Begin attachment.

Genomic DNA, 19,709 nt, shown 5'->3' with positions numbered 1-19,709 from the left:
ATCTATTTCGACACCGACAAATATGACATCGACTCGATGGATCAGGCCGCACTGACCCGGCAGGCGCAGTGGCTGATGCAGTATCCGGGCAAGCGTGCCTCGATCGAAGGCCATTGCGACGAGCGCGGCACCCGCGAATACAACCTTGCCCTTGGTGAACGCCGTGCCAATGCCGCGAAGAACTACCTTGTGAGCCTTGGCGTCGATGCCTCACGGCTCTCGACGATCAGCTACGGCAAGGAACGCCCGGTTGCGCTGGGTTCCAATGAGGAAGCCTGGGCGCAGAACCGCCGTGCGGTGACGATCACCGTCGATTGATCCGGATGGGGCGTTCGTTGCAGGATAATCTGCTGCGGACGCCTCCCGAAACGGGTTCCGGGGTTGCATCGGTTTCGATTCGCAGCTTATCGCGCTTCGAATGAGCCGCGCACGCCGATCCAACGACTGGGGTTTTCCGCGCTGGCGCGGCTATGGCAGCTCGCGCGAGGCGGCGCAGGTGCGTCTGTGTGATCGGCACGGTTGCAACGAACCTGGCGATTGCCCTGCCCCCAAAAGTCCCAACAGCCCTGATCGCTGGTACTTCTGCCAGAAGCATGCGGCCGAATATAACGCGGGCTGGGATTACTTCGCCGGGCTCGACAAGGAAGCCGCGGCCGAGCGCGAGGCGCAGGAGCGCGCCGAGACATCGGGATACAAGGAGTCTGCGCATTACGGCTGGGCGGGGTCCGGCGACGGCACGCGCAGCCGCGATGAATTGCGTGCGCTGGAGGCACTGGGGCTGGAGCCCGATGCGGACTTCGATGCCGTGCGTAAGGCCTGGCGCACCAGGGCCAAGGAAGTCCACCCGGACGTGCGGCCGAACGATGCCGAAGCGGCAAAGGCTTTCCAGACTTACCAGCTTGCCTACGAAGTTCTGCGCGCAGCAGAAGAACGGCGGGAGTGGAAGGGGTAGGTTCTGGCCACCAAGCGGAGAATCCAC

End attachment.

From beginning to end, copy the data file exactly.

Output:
Genomic DNA, 19,709 nt, shown 5'->3' with positions numbered 1-19,709 from the left:
ATCTATTTCGACACCGACAAATATGACATCGACTCGATGGATCAGGCCGCACTGACCCGGCAGGCGCAGTGGCTGATGCAGTATCCGGGCAAGCGTGCCTCGATCGAAGGCCATTGCGACGAGCGCGGCACCCGCGAATACAACCTTGCCCTTGGTGAACGCCGTGCCAATGCCGCGAAGAACTACCTTGTGAGCCTTGGCGTCGATGCCTCACGGCTCTCGACGATCAGCTACGGCAAGGAACGCCCGGTTGCGCTGGGTTCCAATGAGGAAGCCTGGGCGCAGAACCGCCGTGCGGTGACGATCACCGTCGATTGATCCGGATGGGGCGTTCGTTGCAGGATAATCTGCTGCGGACGCCTCCCGAAACGGGTTCCGGGGTTGCATCGGTTTCGATTCGCAGCTTATCGCGCTTCGAATGAGCCGCGCACGCCGATCCAACGACTGGGGTTTTCCGCGCTGGCGCGGCTATGGCAGCTCGCGCGAGGCGGCGCAGGTGCGTCTGTGTGATCGGCACGGTTGCAACGAACCTGGCGATTGCCCTGCCCCCAAAAGTCCCAACAGCCCTGATCGCTGGTACTTCTGCCAGAAGCATGCGGCCGAATATAACGCGGGCTGGGATTACTTCGCCGGGCTCGACAAGGAAGCCGCGGCCGAGCGCGAGGCGCAGGAGCGCGCCGAGACATCGGGATACAAGGAGTCTGCGCATTACGGCTGGGCGGGGTCCGGCGACGGCACGCGCAGCCGCGATGAATTGCGTGCGCTGGAGGCACTGGGGCTGGAGCCCGATGCGGACTTCGATGCCGTGCGTAAGGCCTGGCGCACCAGGGCCAAGGAAGTCCACCCGGACGTGCGGCCGAACGATGCCGAAGCGGCAAAGGCTTTCCAGACTTACCAGCTTGCCTACGAAGTTCTGCGCGCAGCAGAAGAACGGCGGGAGTGGAAGGGGTAGGTTCTGGCCACCAAGCGGAGAATCCAC